‘There Is Happiness’ collection recalls the greatness of writer Brad Watson

Middle-aged men filled with regret and the women they disappointed populate short story collection.
"There is Happiness" is a posthumous collection of new and select short stories by the late Brad Watson. (Courtesy of Nell Hanley)

Credit: Nell Hanley

Credit: Nell Hanley

"There is Happiness" is a posthumous collection of new and select short stories by the late Brad Watson. (Courtesy of Nell Hanley)

There is something enchanting about being immersed in Brad Watson’s stories, and it isn’t just the compelling use of magical realism he uses to soften life’s melancholy. After the Mississippi native’s unexpected death in 2020, his editor of 26 years, Alane Salierno Mason, penned a tribute on the website Lit Hub that summed up Watson’s ability to crawl inside the human experience: “He wrote like a composer, every note held for just the right amount of time to make it music.”

In Watson’s posthumously published collection of unconnected stories “There Is Happiness,” his archetype of the aching and empty middle-aged man filled with regret didn’t entirely get to finish telling his story. And the end result sings.

Watson’s tales share a handful of themes and one is the women who grace his pages. They can be unstable and tend to aid his men in their demise, such as the femme fatale he introduces in “Dying for Dolly.” The opening story is about a man named Marlon who tours with Dolly Parton after his prison release.

Marlon’s wife, Charlotte, sets him up when Dolly won’t hire Charlotte as a backup dancer. With sardonic humor, Marlon recounts the experience from another stint in a jail cell — his only access to Dolly now the drag show “the gay boys” in the cellblock put on.

Watson’s stories that aren’t about middle-age are still on theme, if the theme is Brad Watson’s life. As author Joy Williams writes in the collection’s introduction, “He fathered a child and got married when he was but a junior in high school. It seemed he was always getting married and fathering a son and getting divorced.”

The longest and meatiest of the tales, “Aliens in the Prime of Their Lives,” is about a high-school couple who get pregnant and embark on various simulations of their perfect futures as their reality disintegrates. It’s left unanswered if these simulations are from an alien encounter or episodes that occur in a mental health facility. That vagueness is the point in this haunting story that lingers long after the next narrative commences.

Watson’s men tend to be loners. They are frequently divorced after being abandoned by women who are sick of putting up with them. More than a few men in these 18 tales are drunks who go fishing. One is about a woman who drowns while her husband is fishing. And as with Marlon, they are often bewitched by sex to their detriment.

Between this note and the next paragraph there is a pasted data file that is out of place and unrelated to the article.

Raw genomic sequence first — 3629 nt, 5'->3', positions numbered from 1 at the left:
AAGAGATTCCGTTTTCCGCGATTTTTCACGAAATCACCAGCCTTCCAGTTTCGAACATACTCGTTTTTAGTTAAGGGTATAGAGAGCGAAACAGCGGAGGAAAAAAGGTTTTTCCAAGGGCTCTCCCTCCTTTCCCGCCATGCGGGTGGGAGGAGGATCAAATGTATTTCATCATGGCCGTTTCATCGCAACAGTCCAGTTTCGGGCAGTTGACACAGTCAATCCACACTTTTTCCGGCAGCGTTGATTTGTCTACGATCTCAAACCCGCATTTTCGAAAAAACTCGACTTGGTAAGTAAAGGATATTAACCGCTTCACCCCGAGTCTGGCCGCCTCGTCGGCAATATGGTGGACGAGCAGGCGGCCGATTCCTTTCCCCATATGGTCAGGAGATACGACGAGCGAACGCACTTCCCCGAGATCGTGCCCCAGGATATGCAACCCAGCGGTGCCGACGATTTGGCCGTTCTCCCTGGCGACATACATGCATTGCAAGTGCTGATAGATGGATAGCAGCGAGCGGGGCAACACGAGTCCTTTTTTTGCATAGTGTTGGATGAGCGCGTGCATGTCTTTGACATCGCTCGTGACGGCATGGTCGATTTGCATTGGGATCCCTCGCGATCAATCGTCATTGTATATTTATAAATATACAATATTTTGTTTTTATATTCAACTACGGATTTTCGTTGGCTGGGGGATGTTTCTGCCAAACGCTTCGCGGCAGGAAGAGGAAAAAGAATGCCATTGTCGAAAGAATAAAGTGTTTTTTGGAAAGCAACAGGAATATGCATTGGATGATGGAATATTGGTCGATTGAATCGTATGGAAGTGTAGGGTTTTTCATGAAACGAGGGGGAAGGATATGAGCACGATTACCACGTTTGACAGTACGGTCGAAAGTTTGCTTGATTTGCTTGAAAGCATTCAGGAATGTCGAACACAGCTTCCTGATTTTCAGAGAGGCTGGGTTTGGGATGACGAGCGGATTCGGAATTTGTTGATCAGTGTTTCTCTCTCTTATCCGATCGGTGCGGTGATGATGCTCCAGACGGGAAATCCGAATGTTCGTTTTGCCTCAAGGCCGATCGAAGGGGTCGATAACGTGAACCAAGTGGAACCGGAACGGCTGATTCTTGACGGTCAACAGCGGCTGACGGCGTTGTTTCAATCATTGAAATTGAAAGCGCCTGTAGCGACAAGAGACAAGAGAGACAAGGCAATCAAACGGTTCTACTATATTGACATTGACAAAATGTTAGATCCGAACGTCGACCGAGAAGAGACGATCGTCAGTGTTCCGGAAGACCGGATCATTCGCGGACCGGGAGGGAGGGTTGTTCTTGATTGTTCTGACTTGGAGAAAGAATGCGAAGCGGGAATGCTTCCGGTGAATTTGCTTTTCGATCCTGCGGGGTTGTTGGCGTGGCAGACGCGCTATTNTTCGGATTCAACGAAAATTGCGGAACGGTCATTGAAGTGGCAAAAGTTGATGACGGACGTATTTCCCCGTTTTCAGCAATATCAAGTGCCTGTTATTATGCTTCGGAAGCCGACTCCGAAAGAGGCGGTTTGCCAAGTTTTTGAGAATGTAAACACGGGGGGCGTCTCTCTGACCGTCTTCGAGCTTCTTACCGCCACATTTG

(Courtesy of Norton)

Credit: Handout

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Credit: Handout

A common thread that runs through Watson’s men are their animals. The author dips into their point of view, and the depictions are not for the faint of heart. “The Zookeeper and the Leopard” is a riveting excerpt from a novel-in-progress filled with trepidation. A zookeeper slinks around the zoo at night opening animal cages to inflict revenge on the Chief Animal Control Officer for having an affair with his wife.

Tension jumps off the page as the zookeeper fantasizes about the impact of releasing the leopard on the town’s domestic animal population. But when Watson flips to the leopard’s perspective as he devours the zookeeper, the sensory immersion that sets his writing apart truly shines: “(H)is long-cultivated hatred of the zookeeper compelled him to crack open the skull and devour the brain with relish. After raking out the viscera he ate the heart, but the liver was fouled.”

Watson is on the side of the animals, but that doesn’t mean the animals in his stories are treated well. “Terrible Argument” is darkly hilarious, thanks to a comical depiction of a dysfunctional couple with a history of extreme fighting who have adopted a shelter dog. The tension ratchets up when an acquaintance gives the man a gun for his birthday and the couple fight over control of the weapon.

The result of the gun grapple is brilliant. But switching to the dog’s perspective introduces a heartbreaking dimension. The pup is miserable living with this couple who love fighting more than each other. She wants to run away but remembers the shelter isn’t better. Watson’s heart-rending depiction of her despair is enough to remind any dog owner to shut the door before arguing with their partner.

Overwhelmingly, Watson’s men are united by cruelty. In “Uncle Willem,” a neurodiverse man has a breakdown after he is tricked in a practical joke. In “Eykelboom” an abused boy magically fuses with the forest to survive. But perhaps the rawest story is “Apology,” about a tired alcoholic who is filled with regret at the end of his life. There is a little bit of the aching loneliness present in each of Watson’s characters delivered in this rousing mea culpa on the nature of man:

“I’m sorry for shouting and throwing things, drunk. For wanting you more often when you were skinny than when you were not. For (making love to) you the same old way for about 15 years. I was a monster in my pretty skin, two or three thousand years of age, stumbling and grumbling through my 20s and 30s.”

Brad Watson’s posthumous collection of stories is sad, poignant and desolate. And still it makes you laugh. He nailed the human experience and is a writer who is deeply missed.


“There is Happiness: New and Selected Stories”

by Brad Watson

Norton, 304 pages, $29.99